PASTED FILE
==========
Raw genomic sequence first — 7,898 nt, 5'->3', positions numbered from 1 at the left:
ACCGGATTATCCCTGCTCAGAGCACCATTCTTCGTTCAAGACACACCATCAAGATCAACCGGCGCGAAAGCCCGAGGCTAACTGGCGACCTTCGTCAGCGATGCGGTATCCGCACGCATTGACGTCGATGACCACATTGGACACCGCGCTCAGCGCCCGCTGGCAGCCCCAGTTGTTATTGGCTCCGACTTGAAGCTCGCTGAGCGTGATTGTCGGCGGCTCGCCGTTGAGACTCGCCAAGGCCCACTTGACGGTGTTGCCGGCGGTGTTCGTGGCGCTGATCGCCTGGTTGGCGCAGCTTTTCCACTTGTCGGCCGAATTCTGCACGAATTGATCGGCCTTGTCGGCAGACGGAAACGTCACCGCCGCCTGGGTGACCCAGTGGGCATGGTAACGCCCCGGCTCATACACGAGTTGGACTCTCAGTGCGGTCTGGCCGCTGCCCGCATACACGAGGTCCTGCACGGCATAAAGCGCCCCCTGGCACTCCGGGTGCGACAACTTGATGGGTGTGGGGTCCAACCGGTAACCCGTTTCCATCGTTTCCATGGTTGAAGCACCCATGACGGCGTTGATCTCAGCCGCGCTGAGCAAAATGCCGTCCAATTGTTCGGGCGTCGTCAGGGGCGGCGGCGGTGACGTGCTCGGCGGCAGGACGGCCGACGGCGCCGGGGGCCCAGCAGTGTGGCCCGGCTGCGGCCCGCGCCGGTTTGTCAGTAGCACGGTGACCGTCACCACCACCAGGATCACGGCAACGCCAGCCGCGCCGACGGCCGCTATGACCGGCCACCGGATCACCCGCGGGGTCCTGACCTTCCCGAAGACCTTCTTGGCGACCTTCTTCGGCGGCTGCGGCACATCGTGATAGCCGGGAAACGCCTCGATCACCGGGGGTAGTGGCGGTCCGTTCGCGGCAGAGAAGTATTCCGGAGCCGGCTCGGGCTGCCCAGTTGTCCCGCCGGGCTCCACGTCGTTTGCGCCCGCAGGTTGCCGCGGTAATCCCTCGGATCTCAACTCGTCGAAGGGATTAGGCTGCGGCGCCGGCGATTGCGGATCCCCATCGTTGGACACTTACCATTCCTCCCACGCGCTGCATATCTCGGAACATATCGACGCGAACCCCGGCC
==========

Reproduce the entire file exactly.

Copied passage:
Raw genomic sequence first — 7,898 nt, 5'->3', positions numbered from 1 at the left:
ACCGGATTATCCCTGCTCAGAGCACCATTCTTCGTTCAAGACACACCATCAAGATCAACCGGCGCGAAAGCCCGAGGCTAACTGGCGACCTTCGTCAGCGATGCGGTATCCGCACGCATTGACGTCGATGACCACATTGGACACCGCGCTCAGCGCCCGCTGGCAGCCCCAGTTGTTATTGGCTCCGACTTGAAGCTCGCTGAGCGTGATTGTCGGCGGCTCGCCGTTGAGACTCGCCAAGGCCCACTTGACGGTGTTGCCGGCGGTGTTCGTGGCGCTGATCGCCTGGTTGGCGCAGCTTTTCCACTTGTCGGCCGAATTCTGCACGAATTGATCGGCCTTGTCGGCAGACGGAAACGTCACCGCCGCCTGGGTGACCCAGTGGGCATGGTAACGCCCCGGCTCATACACGAGTTGGACTCTCAGTGCGGTCTGGCCGCTGCCCGCATACACGAGGTCCTGCACGGCATAAAGCGCCCCCTGGCACTCCGGGTGCGACAACTTGATGGGTGTGGGGTCCAACCGGTAACCCGTTTCCATCGTTTCCATGGTTGAAGCACCCATGACGGCGTTGATCTCAGCCGCGCTGAGCAAAATGCCGTCCAATTGTTCGGGCGTCGTCAGGGGCGGCGGCGGTGACGTGCTCGGCGGCAGGACGGCCGACGGCGCCGGGGGCCCAGCAGTGTGGCCCGGCTGCGGCCCGCGCCGGTTTGTCAGTAGCACGGTGACCGTCACCACCACCAGGATCACGGCAACGCCAGCCGCGCCGACGGCCGCTATGACCGGCCACCGGATCACCCGCGGGGTCCTGACCTTCCCGAAGACCTTCTTGGCGACCTTCTTCGGCGGCTGCGGCACATCGTGATAGCCGGGAAACGCCTCGATCACCGGGGGTAGTGGCGGTCCGTTCGCGGCAGAGAAGTATTCCGGAGCCGGCTCGGGCTGCCCAGTTGTCCCGCCGGGCTCCACGTCGTTTGCGCCCGCAGGTTGCCGCGGTAATCCCTCGGATCTCAACTCGTCGAAGGGATTAGGCTGCGGCGCCGGCGATTGCGGATCCCCATCGTTGGACACTTACCATTCCTCCCACGCGCTGCATATCTCGGAACATATCGACGCGAACCCCGGCC